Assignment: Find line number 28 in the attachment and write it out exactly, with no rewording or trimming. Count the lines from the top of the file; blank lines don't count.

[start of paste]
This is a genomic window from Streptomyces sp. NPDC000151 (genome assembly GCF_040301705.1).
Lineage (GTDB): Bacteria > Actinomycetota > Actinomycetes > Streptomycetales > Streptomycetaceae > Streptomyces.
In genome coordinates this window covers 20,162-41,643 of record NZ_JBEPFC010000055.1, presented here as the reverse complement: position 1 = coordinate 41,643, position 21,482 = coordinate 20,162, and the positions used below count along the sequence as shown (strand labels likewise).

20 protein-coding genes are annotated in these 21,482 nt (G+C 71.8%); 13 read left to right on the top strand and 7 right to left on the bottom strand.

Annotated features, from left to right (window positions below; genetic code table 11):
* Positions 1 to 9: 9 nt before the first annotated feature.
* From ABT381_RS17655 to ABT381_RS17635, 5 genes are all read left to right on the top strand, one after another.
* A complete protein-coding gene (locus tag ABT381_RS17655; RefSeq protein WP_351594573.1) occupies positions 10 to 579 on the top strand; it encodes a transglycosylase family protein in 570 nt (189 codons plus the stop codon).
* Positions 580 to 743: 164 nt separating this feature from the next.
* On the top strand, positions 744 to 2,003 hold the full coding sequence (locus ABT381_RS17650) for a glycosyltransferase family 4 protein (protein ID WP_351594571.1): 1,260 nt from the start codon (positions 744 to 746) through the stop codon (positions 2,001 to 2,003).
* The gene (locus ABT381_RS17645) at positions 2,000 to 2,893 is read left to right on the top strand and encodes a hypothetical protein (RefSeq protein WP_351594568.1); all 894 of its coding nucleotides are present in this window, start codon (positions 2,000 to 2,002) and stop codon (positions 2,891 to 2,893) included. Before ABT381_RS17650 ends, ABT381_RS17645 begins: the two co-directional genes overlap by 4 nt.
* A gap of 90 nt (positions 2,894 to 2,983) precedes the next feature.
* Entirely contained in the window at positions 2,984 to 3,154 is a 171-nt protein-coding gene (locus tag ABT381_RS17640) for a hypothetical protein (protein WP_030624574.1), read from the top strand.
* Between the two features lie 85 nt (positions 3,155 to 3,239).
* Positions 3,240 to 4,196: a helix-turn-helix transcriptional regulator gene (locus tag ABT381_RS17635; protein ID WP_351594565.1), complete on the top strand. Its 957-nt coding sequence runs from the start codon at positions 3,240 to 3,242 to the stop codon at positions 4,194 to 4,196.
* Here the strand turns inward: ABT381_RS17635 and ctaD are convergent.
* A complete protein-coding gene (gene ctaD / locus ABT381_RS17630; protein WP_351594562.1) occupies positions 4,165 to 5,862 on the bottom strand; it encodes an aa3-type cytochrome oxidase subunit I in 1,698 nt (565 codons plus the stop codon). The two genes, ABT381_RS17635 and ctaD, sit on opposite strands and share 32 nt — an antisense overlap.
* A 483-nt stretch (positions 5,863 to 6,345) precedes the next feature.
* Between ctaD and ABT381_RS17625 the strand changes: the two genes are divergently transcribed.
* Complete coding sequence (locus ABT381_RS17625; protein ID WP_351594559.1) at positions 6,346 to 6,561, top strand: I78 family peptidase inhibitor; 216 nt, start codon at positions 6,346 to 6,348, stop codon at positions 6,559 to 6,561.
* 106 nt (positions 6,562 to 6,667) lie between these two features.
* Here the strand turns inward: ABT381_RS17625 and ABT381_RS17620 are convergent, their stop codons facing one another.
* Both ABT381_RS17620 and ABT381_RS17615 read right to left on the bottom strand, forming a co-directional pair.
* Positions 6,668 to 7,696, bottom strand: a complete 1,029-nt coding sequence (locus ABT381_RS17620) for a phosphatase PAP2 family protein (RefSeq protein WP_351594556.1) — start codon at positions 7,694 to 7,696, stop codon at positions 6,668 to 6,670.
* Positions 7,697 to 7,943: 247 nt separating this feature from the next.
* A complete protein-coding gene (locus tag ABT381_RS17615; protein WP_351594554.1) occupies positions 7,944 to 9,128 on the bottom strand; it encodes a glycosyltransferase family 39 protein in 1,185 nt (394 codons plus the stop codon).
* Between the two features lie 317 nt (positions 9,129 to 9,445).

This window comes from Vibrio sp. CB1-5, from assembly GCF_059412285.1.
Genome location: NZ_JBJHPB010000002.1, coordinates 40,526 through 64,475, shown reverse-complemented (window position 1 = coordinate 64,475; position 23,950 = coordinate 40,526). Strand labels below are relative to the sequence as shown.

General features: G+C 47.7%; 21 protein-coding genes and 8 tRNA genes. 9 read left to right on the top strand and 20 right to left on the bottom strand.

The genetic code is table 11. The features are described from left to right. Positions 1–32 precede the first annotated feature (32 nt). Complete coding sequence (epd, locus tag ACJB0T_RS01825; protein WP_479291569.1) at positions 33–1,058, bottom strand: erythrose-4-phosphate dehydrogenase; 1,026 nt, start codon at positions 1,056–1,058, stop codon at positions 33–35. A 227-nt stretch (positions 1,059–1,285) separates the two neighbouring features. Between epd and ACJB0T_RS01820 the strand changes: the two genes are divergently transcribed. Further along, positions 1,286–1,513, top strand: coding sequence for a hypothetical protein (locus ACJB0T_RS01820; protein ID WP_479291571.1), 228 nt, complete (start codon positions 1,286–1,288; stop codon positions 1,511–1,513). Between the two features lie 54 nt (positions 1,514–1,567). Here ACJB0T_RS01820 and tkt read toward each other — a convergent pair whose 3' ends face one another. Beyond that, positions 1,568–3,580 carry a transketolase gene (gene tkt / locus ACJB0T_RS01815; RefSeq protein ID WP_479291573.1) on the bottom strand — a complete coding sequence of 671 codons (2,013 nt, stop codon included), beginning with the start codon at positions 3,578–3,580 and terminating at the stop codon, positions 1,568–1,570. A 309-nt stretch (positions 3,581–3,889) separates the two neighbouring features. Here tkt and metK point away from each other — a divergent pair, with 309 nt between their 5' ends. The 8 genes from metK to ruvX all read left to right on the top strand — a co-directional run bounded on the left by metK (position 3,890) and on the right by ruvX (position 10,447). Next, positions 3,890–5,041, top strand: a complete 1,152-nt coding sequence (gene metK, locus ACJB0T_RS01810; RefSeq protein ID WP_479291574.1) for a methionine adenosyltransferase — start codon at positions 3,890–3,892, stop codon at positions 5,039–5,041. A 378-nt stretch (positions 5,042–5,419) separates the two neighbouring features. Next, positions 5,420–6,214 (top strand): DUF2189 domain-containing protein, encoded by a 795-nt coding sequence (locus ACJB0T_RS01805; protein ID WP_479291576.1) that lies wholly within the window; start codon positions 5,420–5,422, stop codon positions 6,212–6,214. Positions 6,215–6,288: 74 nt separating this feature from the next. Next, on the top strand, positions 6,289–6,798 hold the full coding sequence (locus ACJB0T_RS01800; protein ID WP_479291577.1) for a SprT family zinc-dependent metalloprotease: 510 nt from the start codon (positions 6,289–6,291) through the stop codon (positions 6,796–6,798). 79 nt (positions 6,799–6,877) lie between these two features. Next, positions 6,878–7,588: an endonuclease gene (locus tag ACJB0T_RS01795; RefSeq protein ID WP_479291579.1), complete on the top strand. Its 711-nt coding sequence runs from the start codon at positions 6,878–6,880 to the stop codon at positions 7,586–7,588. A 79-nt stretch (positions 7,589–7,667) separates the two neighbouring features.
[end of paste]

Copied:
This window comes from Vibrio sp. CB1-5, from assembly GCF_059412285.1.